All good things must finally come to an end. That is the case of the lengthy career of the Scorpions. Sting In The Tail is the seventeenth studio album by German heavy metal band Scorpions. It was released on March 19, 2010 in Europe and was released on March 23 in North America. It is likely their last studio album, as the band members have earlier stated that they would retire once the tour supporting this album was done.
According to guitarist Rudolf Schenker, if you take the best song elements from the ’80s albums, and put these on one album, you come up with the Sting in the Tail album. It was a case of trying to re-invent the Scorpions sound from the ’80s, using the same DNA after putting in a modern twist, to make it sound like today’s music. First week sales in the United States were 18,500 copies sold placing it at No. 23 on the Billboard 200. In Germany the album debuted at No. 2, but fell in its second week to No. 3, in France at No. 16 and in Greece at No. 1. The album also peaked at Number 2 on the Billboard Rock Charts.
The album kicks off with the anthemic Raised On Rock, perhaps a biographical statement by the band or heck they could be singing about us Scorps fans. The riffs & solo breaks are good enough to get the heart pumping and the fists thumping in the air. The title track Sting In The Tail is weird; the guitar parts starts off as mid-tempo but singer Klaus Meine’s vocals start off like he is a singer for a Black Metal band! WTF?, and it isn’t one of their strongest songs at all. The guitar riffs are a lot prominent than ever, as evident in Slave Me, which is a hard rock version of sexual love, with a semi-rap attempt in between!! We finally slow things down for the 4th song; remember that very few bands can do a power ballad as well as the guys in Scorpions can. The Good Die Young is no exception although I am not digging the tone of the vocals for the verses. But musically I can’t complain; it’s about as good as it gets. The song also features the vocals of Finnish symphonic metal singer Tarja Turunen.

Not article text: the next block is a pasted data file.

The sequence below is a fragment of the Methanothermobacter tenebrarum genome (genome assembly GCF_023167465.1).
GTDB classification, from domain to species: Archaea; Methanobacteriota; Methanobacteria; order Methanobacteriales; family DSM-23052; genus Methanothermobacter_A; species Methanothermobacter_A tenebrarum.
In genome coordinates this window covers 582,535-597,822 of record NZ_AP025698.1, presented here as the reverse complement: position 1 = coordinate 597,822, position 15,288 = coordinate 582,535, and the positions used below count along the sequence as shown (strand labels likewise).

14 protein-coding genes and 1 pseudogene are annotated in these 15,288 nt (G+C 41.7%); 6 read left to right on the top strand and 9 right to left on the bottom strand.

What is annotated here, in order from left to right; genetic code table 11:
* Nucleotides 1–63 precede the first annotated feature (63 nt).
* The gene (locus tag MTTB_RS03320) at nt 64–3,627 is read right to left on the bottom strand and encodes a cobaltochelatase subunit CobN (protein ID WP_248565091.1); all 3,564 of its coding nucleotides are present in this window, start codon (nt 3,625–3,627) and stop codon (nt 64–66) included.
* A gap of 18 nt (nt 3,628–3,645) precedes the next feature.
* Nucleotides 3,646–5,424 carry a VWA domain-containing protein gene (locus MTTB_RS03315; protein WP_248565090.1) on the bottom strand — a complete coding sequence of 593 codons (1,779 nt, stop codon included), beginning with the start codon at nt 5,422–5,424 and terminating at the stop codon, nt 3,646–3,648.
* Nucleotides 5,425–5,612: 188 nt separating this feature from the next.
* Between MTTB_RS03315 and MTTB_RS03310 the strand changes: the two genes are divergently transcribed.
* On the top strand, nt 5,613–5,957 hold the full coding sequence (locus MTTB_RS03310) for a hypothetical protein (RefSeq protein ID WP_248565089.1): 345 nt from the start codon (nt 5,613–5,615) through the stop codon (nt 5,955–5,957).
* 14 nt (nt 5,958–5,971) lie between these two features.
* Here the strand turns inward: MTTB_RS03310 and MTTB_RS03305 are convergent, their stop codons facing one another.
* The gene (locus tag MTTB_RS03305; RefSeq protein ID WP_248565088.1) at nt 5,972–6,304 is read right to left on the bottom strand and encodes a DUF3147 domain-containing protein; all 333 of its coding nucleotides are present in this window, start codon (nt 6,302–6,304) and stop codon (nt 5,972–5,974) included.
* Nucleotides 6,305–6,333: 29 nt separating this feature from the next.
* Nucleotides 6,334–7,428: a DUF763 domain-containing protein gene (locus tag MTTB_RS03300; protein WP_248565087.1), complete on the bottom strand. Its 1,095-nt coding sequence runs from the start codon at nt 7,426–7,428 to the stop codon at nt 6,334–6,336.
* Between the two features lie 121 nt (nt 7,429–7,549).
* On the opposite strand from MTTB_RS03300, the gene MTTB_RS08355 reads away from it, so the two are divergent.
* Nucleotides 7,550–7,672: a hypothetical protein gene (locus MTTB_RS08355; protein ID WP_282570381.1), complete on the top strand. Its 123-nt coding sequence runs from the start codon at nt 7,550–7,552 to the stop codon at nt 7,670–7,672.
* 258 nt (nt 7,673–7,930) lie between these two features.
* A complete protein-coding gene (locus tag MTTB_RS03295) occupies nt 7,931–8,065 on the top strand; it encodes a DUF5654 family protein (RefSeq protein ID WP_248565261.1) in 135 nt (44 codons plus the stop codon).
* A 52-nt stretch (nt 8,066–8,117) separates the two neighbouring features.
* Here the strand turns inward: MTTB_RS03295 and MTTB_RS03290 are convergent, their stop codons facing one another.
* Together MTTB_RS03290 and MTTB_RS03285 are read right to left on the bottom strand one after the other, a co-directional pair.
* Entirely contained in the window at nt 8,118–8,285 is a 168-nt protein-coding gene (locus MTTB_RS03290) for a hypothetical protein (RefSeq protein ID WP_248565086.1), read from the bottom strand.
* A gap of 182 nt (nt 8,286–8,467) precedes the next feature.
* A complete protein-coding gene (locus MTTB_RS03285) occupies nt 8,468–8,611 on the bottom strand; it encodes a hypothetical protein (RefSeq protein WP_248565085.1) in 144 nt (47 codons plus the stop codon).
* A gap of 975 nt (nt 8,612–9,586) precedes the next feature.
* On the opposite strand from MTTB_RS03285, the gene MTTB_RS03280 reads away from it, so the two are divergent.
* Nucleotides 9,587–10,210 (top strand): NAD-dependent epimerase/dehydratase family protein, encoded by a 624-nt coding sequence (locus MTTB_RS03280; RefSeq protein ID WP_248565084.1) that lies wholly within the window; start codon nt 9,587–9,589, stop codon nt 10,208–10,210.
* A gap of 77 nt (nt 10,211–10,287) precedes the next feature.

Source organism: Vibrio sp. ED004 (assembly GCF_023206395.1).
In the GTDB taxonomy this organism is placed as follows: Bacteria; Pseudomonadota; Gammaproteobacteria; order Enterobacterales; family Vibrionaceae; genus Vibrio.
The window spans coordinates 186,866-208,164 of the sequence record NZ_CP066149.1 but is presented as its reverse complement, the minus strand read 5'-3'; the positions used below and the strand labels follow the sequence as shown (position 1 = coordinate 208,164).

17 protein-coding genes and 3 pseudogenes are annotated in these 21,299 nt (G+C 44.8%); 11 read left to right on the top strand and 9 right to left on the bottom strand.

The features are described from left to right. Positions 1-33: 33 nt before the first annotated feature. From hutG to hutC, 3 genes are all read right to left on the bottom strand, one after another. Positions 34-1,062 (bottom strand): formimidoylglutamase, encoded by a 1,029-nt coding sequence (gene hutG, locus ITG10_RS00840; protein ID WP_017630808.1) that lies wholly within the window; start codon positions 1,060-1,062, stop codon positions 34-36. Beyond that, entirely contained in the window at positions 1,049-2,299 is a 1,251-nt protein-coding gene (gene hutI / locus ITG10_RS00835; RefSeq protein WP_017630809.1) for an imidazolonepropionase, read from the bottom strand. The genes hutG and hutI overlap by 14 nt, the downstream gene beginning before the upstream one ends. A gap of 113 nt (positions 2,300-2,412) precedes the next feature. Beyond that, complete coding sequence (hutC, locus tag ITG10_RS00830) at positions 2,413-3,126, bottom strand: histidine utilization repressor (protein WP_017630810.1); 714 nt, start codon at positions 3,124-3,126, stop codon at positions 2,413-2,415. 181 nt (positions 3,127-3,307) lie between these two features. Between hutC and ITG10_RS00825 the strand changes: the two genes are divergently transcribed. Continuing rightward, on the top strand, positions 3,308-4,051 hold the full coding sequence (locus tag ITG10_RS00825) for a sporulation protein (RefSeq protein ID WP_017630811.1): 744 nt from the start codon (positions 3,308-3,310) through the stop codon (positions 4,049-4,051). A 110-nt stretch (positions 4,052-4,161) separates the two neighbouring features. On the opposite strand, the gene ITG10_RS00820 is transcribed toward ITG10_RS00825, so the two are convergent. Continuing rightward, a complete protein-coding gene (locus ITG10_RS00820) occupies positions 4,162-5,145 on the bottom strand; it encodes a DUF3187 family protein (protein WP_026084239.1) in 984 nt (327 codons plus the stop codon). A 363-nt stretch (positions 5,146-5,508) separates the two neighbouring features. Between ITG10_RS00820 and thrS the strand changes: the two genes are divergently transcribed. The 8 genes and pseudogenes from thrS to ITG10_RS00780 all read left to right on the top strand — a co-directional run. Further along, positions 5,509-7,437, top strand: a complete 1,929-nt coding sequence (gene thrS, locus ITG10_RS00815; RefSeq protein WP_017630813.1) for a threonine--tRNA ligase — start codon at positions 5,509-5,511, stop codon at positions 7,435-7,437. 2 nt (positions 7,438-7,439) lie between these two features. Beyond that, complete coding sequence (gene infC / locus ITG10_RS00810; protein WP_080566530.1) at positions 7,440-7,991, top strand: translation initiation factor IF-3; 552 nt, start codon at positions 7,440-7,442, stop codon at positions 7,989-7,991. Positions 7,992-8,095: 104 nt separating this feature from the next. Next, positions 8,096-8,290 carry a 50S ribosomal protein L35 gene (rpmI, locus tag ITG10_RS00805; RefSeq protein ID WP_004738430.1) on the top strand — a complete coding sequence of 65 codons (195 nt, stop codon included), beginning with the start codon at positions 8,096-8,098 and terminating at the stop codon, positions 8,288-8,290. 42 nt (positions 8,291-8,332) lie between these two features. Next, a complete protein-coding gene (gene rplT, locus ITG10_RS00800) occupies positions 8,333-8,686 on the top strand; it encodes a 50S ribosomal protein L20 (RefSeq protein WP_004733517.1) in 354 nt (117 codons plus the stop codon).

No Limit reminds me a lot of Big City Nights, especially the opening riffs. This song is about going all out to achieve your dreams and not to hold back. Rock Zone follows and maintains the heavy feeling throughout the album. I think Klaus vocals are superb in this song, stretching it out to a hard rock classic vocal style a la Meine. We get the love ballad Lorelei, a lament of love lost. This is probably one of Scorpions best songs ever. A man on a mission to Turn You On – a good riff rock number. Just like all the other songs, James Kottak does a fine job of laying down a string drum foundation.
Sly‘s opening rhythm guitar riff sounds a lot like Holiday but other than that these two ballads have little in common. This song deals more about death. Scorpions seem to have moved backwards in time and rediscovered their love for rock music – Spirit Of Rock is the third song that deals with this theme. And it’s a very enjoyable tune. We hit ballad town once again as the album ends; well not a complete ballad. The Best Is Yet To Come, ironically titled for the last song that is recorded and placed for us to hear in their long career. And with that we come to the end of Scorpions recording career and as they hit the towns & cities on their final world tour, the fans get the ominous feeling of seeing them live for the last time.